Until Jaguar Land Rover’s Special Vehicle Operations division gets their hands on the Defender, this P400 model is as fast as the new car will get. It’s also as electrified as the Defender gets, too, at least until plug-in hybrid versions eventually arrive. This all-new six-cylinder petrol engine gets mild-hybrid tech to boost response, power and efficiency – slightly.

With a 3.0-litre twin-scroll turbo, plus a 48-volt electric supercharger with a belt-integrated starter motor in place of the alternator, power tops out at 395bhp with a tasty 550Nm of torque. That equates to a 0-60mph time of 6.1 seconds.

The on-board 48-volt lithium-ion battery feeds the whole electrical system and gets topped up as the car slows down, while also helping to reduce fuel consumption; the P400’s best claimed average of 25.2mpg isn’t too far off the diesel’s 31.7mpg. 

It’s more fun to drive, too. The throttle response is noticeably sharper – helped by the mild-hybrid system – which makes the Land Rover feel even more lively, while acceleration is accompanied by a tuneful note from the six-cylinder engine.

There are no gearchange paddles behind the steering wheel – a deliberate decision by the engineering team that didn’t feel it was in keeping with the Defender spirit. However, the stubby gearlever can be used to manually shift through the ZF auto box’s eight ratios. Left to its own devices, changes are barely noticeable save for the slight shift in tone of the engine note.

The tighter responses of the petrol engine make the Defender feel even more alert on the road. The monocoque body is incredibly stiff, enabling engineers to tune the car-like double-wishbone front and integral link rear suspension for a rare combination – for such a 4x4 – of off and on-road ability.

Air suspension is standard, as are Adaptive Dynamics, which combine to not only raise the car for extreme off-roading and lower it for easier access, but also react super-swiftly when driving on tarmac.

That means that this near two-metre-tall SUV handles more like a car than a 4x4; it stays largely flat and unflustered when cornering. The ride is pretty much unchanged from the diesel version – communicative rather than uncomfortable – while levels of grip are impressively high. The steering is surprisingly reactive; again, unusual for a 4x4.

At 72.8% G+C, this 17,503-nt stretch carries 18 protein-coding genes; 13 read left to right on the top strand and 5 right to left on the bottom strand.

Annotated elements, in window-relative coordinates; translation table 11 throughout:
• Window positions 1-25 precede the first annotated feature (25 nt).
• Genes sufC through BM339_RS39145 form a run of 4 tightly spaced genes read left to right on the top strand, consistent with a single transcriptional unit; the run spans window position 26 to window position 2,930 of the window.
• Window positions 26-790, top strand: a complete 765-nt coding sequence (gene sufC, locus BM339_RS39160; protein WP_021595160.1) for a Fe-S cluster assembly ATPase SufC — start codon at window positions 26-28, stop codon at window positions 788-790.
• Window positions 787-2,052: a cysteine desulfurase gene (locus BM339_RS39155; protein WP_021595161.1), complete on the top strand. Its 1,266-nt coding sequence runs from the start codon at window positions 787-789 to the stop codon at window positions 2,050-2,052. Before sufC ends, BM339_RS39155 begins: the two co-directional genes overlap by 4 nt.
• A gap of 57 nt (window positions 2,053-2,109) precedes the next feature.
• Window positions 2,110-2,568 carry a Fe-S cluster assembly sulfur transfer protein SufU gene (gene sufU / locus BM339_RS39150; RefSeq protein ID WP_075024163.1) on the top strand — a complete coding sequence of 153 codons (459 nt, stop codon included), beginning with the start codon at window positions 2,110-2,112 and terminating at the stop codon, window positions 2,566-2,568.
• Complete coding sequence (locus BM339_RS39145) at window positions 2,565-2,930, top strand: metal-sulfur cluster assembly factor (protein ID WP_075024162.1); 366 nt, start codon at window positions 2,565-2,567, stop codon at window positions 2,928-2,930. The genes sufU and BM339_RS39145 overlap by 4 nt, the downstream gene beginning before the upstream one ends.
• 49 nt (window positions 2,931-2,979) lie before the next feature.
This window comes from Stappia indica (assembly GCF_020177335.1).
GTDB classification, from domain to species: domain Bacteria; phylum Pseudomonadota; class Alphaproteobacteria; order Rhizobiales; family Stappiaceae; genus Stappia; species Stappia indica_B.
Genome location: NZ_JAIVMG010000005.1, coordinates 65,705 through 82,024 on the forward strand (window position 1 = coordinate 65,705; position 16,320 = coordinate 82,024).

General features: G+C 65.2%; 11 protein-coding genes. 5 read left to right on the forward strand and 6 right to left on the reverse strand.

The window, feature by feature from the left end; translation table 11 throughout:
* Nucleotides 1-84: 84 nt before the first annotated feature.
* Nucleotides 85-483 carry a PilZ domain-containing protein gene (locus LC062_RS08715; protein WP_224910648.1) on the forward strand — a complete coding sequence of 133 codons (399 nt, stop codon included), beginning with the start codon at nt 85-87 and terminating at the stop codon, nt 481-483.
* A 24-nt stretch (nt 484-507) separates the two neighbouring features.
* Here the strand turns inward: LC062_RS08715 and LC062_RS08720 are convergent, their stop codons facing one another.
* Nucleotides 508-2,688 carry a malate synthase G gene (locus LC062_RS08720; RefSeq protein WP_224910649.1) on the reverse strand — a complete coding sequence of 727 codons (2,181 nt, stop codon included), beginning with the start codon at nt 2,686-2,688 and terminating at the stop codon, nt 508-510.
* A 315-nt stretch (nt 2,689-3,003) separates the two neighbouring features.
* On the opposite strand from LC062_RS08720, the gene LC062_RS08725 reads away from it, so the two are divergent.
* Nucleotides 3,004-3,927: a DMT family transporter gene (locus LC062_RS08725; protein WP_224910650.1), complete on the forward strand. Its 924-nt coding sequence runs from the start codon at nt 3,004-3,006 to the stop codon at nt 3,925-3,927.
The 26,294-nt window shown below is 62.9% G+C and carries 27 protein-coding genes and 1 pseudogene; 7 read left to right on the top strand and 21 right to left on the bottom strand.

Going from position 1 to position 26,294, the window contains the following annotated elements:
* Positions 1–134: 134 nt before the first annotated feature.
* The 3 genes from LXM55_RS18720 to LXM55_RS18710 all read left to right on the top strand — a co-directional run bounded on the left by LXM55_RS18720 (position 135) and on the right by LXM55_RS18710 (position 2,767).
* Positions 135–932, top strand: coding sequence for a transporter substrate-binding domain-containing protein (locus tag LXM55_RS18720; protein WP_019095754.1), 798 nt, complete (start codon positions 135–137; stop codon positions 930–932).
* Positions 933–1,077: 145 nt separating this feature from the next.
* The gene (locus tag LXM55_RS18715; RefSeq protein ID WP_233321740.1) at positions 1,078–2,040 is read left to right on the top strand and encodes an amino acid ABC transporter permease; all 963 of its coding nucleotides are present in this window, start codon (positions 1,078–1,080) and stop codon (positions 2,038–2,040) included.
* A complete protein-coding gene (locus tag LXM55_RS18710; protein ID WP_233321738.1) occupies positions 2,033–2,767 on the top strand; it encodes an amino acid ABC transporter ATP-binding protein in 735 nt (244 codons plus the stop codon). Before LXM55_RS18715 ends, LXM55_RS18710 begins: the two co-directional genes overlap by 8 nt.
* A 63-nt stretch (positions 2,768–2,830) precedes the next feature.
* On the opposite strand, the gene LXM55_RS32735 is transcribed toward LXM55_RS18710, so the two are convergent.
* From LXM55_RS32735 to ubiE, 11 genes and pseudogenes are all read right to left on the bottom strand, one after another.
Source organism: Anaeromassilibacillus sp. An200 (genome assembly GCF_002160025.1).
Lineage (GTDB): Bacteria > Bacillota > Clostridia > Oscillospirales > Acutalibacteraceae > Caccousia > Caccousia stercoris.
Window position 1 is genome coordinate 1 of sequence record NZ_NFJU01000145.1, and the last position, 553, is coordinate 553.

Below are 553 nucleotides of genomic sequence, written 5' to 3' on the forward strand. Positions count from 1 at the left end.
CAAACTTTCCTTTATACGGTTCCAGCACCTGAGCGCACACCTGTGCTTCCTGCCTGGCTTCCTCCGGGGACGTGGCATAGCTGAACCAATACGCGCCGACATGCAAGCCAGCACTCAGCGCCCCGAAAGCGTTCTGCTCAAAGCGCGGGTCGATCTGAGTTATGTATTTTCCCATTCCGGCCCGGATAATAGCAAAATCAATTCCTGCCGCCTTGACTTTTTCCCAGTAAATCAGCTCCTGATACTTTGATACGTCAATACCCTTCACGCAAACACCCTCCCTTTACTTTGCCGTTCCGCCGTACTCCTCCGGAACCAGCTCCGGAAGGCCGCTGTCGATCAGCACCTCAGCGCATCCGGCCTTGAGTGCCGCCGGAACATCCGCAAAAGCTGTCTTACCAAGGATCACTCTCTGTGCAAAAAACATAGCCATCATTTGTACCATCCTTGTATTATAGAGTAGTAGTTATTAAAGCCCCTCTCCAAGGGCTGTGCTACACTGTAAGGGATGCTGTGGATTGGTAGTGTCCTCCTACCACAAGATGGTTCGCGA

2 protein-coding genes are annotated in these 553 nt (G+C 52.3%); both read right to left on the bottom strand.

The only other downside to the P400 model is that, currently at least, it’s only available as a top-spec Defender X, although the car in our pictures is in SE trim. It has pretty much every option box ticked and all for a sizeable £79,655. That’s nearly £35,000 more than the Defender 110’s starting price and only a few thousand less than the cheapest Range Rover."

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It seems from the interview that they’re all drinking the Kool-Aid.  All hail McGovern...😒

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We're not worthy, we're not worthy

Mo

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The biggest thing we did was use larger wheels.  We did some testing and they were better off road.  Good thing they have seasoned off road experts at the helm...

  • Haha 2

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7 hours ago, Red90 said:

The biggest thing we did was use larger wheels.  We did some testing and they were better off road.  Good thing they have seasoned off road experts at the helm...

You're so right.

You have to wonder what they are drinking.  Those tyres are the same diameter as the ones they used on 110s and long wheel base Series vehicles since before most of that bunch were born - and actually smaller than the 8.25 or 9.00x16s they put on One Tonners and 2a and 2b forward controls!

They missed a trick here.  The car could have come standard with actual big wheels, at least 33 inchers.  Not so good on a racetrack, admittedly, but racing slicks aren't that good in a muddy field.  I think the latter scenario would have been a better target...

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11 hours ago, deep said:

You're so right.

You have to wonder what they are drinking.  Those tyres are the same diameter as the ones they used on 110s and long wheel base Series vehicles since before most of that bunch were born - and actually smaller than the 8.25 or 9.00x16s they put on One Tonners and 2a and 2b forward controls!

They missed a trick here.  The car could have come standard with actual big wheels, at least 33 inchers.  Not so good on a racetrack, admittedly, but racing slicks aren't that good in a muddy field.  I think the latter scenario would have been a better target...

Again, missing the point of the Pretender.  It’s a road car for the image conscious, that uses over complex electronics to get past poor mechanical design for off-road use.  Pretender is an apt name - it suits the car, given its pretence at being a serious over lander or works vehicle, and suits the majority of owners, who will never take it further off road than the school's unpaved car park.